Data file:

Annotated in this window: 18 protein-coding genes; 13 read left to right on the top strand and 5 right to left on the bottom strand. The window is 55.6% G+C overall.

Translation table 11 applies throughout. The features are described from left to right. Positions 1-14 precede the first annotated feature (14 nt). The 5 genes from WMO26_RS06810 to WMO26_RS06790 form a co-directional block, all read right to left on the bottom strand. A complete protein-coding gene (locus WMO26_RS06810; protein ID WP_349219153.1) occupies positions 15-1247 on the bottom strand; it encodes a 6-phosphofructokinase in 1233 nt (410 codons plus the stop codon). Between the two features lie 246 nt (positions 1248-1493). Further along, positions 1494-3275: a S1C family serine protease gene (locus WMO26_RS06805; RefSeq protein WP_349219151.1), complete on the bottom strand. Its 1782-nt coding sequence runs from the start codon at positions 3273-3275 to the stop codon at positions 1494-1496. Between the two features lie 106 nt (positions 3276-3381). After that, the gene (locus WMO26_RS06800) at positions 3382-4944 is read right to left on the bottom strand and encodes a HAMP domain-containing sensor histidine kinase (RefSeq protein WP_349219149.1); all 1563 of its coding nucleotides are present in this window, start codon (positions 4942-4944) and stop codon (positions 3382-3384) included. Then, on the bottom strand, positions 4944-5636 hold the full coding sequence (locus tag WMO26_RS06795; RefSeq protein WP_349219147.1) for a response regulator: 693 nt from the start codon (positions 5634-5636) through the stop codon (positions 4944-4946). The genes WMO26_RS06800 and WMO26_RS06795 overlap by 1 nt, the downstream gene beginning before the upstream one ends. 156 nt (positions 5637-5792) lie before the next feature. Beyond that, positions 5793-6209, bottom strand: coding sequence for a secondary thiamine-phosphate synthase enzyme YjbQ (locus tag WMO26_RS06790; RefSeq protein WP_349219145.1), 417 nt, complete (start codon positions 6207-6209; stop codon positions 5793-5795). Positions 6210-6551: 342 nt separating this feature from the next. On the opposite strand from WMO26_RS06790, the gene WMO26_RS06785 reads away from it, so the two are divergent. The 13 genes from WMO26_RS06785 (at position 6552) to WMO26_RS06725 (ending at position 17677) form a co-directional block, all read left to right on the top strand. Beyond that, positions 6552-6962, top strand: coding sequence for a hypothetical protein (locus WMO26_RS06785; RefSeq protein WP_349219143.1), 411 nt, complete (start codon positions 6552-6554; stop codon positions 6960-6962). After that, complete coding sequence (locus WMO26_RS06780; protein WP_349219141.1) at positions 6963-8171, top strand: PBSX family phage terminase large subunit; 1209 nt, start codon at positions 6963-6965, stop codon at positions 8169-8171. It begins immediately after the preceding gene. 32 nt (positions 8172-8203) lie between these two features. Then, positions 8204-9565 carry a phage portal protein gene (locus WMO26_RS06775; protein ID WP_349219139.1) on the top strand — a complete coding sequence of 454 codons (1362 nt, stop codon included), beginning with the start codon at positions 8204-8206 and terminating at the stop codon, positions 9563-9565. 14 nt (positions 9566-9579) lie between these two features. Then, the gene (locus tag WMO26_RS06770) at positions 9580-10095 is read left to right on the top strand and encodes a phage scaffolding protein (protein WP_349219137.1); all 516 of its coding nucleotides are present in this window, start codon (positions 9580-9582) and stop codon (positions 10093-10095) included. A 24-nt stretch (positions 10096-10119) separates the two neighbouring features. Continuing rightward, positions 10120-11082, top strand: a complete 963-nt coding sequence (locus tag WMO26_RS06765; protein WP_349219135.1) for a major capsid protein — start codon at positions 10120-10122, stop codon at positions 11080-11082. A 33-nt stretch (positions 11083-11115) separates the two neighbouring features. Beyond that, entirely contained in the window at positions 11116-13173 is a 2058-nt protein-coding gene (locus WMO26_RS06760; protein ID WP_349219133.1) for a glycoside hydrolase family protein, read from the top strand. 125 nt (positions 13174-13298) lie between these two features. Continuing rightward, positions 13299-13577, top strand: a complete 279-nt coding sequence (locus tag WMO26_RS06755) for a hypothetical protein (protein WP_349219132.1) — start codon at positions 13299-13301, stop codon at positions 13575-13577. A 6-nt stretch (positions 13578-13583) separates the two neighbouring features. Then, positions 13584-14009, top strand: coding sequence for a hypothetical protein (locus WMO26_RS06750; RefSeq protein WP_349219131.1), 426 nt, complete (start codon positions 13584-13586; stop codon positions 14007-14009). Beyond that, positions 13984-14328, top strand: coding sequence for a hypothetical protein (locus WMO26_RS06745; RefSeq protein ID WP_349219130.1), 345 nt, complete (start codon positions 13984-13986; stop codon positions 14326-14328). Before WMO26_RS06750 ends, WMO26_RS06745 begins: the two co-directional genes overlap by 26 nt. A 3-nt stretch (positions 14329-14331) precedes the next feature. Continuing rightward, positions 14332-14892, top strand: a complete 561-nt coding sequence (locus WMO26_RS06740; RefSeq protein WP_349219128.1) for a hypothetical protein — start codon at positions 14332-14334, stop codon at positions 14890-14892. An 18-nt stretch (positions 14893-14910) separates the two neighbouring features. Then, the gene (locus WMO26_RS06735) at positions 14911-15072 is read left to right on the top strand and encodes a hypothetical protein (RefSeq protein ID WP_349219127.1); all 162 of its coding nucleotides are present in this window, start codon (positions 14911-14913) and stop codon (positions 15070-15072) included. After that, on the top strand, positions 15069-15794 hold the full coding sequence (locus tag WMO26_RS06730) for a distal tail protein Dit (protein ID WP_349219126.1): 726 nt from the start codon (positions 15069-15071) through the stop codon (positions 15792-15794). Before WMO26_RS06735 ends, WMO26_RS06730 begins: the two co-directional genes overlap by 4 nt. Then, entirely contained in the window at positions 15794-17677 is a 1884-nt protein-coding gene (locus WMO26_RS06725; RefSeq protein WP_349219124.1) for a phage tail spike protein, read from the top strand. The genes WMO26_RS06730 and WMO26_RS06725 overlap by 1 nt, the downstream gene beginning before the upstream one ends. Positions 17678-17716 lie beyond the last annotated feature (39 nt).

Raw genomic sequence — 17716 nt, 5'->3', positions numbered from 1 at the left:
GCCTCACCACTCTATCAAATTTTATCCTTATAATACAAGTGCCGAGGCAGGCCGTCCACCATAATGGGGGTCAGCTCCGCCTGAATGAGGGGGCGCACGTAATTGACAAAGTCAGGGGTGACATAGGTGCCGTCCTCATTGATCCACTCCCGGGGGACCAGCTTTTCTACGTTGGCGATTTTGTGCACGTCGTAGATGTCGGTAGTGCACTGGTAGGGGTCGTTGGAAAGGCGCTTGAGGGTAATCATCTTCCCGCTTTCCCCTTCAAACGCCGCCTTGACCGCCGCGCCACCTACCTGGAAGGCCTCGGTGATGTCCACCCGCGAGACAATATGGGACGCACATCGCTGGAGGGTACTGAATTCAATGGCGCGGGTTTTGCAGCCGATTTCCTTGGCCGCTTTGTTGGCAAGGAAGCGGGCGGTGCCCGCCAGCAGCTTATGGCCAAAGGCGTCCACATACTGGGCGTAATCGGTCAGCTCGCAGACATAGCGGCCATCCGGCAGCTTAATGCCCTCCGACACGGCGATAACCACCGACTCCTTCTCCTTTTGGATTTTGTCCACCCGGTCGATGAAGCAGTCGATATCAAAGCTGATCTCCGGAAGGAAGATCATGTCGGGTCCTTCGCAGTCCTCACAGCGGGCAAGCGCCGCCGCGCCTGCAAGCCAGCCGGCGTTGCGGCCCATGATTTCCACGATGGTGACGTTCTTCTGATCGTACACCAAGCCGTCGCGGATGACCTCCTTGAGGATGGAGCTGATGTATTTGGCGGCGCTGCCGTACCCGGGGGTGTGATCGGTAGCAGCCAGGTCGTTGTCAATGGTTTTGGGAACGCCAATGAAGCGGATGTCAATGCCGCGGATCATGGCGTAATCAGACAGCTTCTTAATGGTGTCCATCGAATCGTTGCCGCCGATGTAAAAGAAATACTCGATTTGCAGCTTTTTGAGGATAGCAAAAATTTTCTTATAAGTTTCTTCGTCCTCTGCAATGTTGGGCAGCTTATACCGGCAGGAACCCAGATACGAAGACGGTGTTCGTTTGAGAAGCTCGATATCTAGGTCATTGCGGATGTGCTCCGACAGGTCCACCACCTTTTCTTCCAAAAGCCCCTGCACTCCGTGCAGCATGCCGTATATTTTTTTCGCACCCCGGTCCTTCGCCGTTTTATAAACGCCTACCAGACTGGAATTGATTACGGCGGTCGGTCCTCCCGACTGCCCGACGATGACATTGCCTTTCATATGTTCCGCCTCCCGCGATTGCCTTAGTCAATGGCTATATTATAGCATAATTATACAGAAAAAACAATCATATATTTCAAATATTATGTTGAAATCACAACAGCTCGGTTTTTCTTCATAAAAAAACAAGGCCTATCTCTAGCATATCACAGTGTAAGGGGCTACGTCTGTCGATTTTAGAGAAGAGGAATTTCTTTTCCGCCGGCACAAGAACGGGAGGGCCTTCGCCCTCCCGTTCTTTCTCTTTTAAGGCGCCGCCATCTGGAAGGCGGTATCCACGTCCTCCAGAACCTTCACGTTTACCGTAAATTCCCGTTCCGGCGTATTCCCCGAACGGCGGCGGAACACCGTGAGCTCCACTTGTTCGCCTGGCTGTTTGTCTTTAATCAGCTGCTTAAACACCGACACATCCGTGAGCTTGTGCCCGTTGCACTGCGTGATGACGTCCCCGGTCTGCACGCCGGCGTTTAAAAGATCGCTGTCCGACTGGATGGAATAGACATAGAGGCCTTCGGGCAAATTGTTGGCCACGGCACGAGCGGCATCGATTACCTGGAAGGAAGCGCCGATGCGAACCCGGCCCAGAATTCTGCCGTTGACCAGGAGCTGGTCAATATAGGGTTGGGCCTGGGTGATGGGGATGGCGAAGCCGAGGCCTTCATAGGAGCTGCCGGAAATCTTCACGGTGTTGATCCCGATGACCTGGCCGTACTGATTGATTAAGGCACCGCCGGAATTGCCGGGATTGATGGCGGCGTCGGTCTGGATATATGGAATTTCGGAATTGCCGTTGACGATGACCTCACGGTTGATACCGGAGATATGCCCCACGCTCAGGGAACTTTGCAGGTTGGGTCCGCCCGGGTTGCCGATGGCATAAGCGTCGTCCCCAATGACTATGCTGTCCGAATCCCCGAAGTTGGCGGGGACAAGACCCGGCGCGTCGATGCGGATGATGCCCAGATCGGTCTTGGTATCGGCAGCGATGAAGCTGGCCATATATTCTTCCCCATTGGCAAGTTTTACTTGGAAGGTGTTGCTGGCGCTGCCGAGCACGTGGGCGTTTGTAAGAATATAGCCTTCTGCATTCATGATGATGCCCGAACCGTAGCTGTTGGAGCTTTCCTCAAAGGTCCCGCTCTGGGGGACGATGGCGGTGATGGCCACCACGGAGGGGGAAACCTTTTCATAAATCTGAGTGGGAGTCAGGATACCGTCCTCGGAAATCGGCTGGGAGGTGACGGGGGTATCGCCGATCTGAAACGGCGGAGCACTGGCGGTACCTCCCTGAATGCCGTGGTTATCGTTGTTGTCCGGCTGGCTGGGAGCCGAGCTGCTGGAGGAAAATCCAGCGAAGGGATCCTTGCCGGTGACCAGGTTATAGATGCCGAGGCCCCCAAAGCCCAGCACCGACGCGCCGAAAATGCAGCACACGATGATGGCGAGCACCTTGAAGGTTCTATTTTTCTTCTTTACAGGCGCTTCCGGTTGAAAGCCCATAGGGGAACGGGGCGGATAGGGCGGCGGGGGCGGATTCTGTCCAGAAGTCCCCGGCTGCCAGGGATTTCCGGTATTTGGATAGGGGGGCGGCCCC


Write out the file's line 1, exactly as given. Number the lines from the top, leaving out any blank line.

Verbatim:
Annotated in this window: 18 protein-coding genes; 13 read left to right on the top strand and 5 right to left on the bottom strand. The window is 55.6% G+C overall.